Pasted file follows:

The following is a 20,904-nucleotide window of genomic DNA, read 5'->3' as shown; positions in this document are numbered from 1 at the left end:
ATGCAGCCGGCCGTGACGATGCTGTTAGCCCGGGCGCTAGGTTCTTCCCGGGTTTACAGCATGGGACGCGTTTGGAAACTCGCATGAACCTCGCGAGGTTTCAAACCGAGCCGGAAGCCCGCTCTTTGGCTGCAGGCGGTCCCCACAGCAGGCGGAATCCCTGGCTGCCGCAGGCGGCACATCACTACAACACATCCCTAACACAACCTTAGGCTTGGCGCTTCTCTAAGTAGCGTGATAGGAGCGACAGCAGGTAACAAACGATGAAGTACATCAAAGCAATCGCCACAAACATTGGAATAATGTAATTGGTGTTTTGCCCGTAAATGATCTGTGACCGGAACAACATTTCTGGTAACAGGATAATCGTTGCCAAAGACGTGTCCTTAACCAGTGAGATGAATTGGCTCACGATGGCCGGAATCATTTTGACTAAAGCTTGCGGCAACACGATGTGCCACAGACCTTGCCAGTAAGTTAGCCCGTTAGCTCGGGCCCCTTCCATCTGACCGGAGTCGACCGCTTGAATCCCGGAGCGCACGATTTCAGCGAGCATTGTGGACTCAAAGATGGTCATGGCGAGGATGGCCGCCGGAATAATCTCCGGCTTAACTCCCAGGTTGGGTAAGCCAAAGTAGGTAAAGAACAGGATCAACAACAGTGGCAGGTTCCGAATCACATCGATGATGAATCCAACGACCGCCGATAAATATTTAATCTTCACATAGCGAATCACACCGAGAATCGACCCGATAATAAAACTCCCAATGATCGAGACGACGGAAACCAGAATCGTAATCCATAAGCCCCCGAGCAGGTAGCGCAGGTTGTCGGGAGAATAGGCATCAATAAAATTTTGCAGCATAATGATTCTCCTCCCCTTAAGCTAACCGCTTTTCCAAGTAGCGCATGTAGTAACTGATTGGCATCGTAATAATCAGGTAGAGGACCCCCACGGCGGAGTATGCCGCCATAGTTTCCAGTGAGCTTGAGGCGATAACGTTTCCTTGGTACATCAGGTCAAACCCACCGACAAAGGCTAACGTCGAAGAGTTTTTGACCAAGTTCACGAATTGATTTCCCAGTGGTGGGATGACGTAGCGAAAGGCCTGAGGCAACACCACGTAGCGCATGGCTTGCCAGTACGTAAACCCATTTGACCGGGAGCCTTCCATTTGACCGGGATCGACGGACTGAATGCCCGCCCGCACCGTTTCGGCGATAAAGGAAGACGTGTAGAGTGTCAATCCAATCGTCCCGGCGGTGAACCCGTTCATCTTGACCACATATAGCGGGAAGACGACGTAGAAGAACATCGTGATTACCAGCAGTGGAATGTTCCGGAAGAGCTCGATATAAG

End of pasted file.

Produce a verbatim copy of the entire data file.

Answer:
The following is a 20,904-nucleotide window of genomic DNA, read 5'->3' as shown; positions in this document are numbered from 1 at the left end:
ATGCAGCCGGCCGTGACGATGCTGTTAGCCCGGGCGCTAGGTTCTTCCCGGGTTTACAGCATGGGACGCGTTTGGAAACTCGCATGAACCTCGCGAGGTTTCAAACCGAGCCGGAAGCCCGCTCTTTGGCTGCAGGCGGTCCCCACAGCAGGCGGAATCCCTGGCTGCCGCAGGCGGCACATCACTACAACACATCCCTAACACAACCTTAGGCTTGGCGCTTCTCTAAGTAGCGTGATAGGAGCGACAGCAGGTAACAAACGATGAAGTACATCAAAGCAATCGCCACAAACATTGGAATAATGTAATTGGTGTTTTGCCCGTAAATGATCTGTGACCGGAACAACATTTCTGGTAACAGGATAATCGTTGCCAAAGACGTGTCCTTAACCAGTGAGATGAATTGGCTCACGATGGCCGGAATCATTTTGACTAAAGCTTGCGGCAACACGATGTGCCACAGACCTTGCCAGTAAGTTAGCCCGTTAGCTCGGGCCCCTTCCATCTGACCGGAGTCGACCGCTTGAATCCCGGAGCGCACGATTTCAGCGAGCATTGTGGACTCAAAGATGGTCATGGCGAGGATGGCCGCCGGAATAATCTCCGGCTTAACTCCCAGGTTGGGTAAGCCAAAGTAGGTAAAGAACAGGATCAACAACAGTGGCAGGTTCCGAATCACATCGATGATGAATCCAACGACCGCCGATAAATATTTAATCTTCACATAGCGAATCACACCGAGAATCGACCCGATAATAAAACTCCCAATGATCGAGACGACGGAAACCAGAATCGTAATCCATAAGCCCCCGAGCAGGTAGCGCAGGTTGTCGGGAGAATAGGCATCAATAAAATTTTGCAGCATAATGATTCTCCTCCCCTTAAGCTAACCGCTTTTCCAAGTAGCGCATGTAGTAACTGATTGGCATCGTAATAATCAGGTAGAGGACCCCCACGGCGGAGTATGCCGCCATAGTTTCCAGTGAGCTTGAGGCGATAACGTTTCCTTGGTACATCAGGTCAAACCCACCGACAAAGGCTAACGTCGAAGAGTTTTTGACCAAGTTCACGAATTGATTTCCCAGTGGTGGGATGACGTAGCGAAAGGCCTGAGGCAACACCACGTAGCGCATGGCTTGCCAGTACGTAAACCCATTTGACCGGGAGCCTTCCATTTGACCGGGATCGACGGACTGAATGCCCGCCCGCACCGTTTCGGCGATAAAGGAAGACGTGTAGAGTGTCAATCCAATCGTCCCGGCGGTGAACCCGTTCATCTTGACCACATATAGCGGGAAGACGACGTAGAAGAACATCGTGATTACCAGCAGTGGAATGTTCCGGAAGAGCTCGATATAAG